French Greek debt deal could be blueprint for others

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French Greek debt deal could be blueprint for others

French Greek debt deal could be blueprint for others
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French banks have agreed to roll over their holdings of Greek debt for 30 years, President Nicolas Sarkozy confirmed on Monday.

The voluntary rollover of Greek bonds maturing between now and 2013 would mean Athens would continue to borrow more money long term, and it would not be defined by ratings agencies as a default.

Sarkozy told a news conference in Paris: “The finance minister has been working very hard with the banks and insurers on what could be the private sector’s voluntary participation: a system that could probably be attractive for other countries. The idea is that we will not let Greece go down, that we will defend the euro: it’s in our common interest.”

French banks are among Europe’s most exposed to Greek debt. BNP Paribas alone has lent the Athens government five billion euros.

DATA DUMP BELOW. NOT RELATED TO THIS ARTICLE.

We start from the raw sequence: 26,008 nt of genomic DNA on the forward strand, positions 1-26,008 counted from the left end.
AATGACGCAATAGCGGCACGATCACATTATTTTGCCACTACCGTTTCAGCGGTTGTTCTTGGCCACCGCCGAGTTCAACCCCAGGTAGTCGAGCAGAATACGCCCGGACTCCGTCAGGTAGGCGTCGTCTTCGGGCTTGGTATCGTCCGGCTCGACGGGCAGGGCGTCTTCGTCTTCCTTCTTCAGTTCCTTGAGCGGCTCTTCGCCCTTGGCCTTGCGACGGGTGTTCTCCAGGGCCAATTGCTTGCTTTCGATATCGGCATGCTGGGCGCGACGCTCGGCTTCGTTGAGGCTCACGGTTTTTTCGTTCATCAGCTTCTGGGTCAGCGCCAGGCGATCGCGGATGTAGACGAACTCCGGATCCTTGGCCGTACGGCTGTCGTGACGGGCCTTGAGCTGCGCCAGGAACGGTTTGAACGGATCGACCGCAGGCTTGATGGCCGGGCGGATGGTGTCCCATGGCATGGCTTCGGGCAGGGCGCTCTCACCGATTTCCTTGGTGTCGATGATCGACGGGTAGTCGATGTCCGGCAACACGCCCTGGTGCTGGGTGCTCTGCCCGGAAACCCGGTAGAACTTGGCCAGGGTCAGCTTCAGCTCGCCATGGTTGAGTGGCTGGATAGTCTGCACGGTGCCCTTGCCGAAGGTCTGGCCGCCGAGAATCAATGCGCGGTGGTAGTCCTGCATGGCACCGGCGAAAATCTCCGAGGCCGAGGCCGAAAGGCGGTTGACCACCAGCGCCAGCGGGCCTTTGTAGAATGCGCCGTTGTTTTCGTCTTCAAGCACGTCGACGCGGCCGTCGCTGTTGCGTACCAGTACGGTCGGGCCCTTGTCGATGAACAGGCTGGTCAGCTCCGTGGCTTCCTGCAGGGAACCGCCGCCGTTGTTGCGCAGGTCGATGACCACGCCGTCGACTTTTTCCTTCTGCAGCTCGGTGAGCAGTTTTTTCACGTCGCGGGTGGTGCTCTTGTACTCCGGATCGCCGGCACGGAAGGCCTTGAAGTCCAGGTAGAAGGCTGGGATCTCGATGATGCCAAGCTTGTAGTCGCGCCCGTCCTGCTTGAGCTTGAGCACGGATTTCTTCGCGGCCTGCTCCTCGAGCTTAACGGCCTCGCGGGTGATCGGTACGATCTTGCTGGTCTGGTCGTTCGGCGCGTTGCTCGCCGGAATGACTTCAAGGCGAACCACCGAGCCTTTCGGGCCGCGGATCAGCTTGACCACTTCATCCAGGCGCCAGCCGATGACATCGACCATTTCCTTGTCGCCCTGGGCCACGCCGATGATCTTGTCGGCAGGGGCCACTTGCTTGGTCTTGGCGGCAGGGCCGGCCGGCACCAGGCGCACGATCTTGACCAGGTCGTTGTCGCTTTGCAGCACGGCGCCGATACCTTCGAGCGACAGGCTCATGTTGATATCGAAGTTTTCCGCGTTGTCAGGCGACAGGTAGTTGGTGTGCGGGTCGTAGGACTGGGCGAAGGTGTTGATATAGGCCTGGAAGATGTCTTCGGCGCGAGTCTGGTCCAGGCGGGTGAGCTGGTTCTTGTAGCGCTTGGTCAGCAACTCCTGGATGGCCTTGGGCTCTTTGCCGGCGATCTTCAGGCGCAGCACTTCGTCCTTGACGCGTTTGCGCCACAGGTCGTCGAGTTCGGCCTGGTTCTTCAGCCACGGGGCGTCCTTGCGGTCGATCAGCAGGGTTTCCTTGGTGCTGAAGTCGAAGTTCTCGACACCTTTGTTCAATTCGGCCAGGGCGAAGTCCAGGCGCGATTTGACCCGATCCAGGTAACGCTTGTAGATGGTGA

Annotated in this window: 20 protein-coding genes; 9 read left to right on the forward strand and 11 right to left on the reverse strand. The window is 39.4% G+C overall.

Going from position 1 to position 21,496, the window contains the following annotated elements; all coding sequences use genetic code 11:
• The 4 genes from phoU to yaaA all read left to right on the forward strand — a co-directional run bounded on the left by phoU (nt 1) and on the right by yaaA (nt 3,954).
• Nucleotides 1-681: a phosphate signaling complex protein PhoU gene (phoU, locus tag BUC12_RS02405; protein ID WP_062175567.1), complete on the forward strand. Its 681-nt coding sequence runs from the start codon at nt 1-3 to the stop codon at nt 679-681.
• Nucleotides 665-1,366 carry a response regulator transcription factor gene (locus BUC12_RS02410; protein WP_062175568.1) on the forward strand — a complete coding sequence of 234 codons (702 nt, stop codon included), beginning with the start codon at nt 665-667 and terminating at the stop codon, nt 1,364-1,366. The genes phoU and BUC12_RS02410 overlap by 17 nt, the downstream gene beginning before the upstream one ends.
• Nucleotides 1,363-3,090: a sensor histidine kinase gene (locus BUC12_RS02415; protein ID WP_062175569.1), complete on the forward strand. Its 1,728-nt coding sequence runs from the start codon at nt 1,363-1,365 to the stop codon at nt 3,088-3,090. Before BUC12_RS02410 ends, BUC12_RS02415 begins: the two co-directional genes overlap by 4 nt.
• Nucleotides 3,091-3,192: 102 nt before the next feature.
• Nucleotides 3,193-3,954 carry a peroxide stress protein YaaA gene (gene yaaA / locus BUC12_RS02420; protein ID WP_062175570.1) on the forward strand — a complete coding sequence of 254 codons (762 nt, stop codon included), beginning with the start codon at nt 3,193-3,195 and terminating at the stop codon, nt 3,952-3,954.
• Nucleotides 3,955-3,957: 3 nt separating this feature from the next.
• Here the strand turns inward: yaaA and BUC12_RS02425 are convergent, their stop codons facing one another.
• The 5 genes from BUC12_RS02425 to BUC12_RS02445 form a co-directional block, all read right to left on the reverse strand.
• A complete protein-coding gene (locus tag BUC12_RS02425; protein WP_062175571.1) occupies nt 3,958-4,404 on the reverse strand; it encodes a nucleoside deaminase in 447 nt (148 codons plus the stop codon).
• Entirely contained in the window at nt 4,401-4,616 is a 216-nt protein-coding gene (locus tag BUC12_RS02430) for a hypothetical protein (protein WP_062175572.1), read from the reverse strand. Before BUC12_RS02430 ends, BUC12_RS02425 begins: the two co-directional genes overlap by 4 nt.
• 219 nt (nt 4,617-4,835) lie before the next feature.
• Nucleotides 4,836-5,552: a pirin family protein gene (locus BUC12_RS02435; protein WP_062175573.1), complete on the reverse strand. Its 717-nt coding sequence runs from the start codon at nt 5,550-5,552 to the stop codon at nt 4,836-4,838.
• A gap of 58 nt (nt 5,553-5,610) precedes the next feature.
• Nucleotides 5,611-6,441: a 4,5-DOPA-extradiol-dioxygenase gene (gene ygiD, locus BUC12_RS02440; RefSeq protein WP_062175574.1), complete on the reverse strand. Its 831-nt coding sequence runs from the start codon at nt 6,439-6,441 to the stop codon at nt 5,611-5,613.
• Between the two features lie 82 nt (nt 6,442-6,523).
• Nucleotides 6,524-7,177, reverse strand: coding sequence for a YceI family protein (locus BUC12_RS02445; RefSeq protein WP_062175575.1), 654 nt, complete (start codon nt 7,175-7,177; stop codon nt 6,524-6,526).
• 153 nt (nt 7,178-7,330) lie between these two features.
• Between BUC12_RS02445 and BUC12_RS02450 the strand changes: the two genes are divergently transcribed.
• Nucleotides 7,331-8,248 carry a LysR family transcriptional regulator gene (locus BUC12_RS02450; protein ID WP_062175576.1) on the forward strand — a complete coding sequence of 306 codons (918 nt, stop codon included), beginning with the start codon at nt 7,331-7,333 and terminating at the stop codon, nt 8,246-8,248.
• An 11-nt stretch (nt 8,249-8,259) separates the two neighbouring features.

As well as that public debt, Societe Generale and Credit Agricole have big exposure to private loans in the country through their Greek subsidiaries.

The French approach could be a blueprint for other European banks. Euro zone sources said EU officials have been discussing it with international bankers at a gathering organised by the Institute of International Finance in Rome.

European Union leaders agreed last week that extra public financing to help Greece avoid bankruptcy would depend on the voluntary involvement of private sector bondholders in a way that did not cause a “credit event” and that credit ratings agencies did not brand as a selective default.

A note of caution came from the head of Germany’s biggest commercial bank, Deutsche Bank, which has only a tiny holding of Greek debt.

Deutsche CEO Josef Ackermann warned against rushing a deal on private sector involvement.

“Political leaders expect a solution by the end of the week, but we should not rush it,” he said . “It is important to have a good solution. The issues are complex and need to be discussed.”

Ackermann, who is also chairman of the IIF, said that if contagion spread from a Greek default, the crisis could be bigger than after the collapse of Lehman Brothers in 2008.

Greece’s public deficit needed to be stabilised before other options were considered, and policymakers should consider creditor banks taking equity stakes as part of a bail-in solution, he said. However, Ackermann said it remained open whether any private sector solution acceptable to all would be found.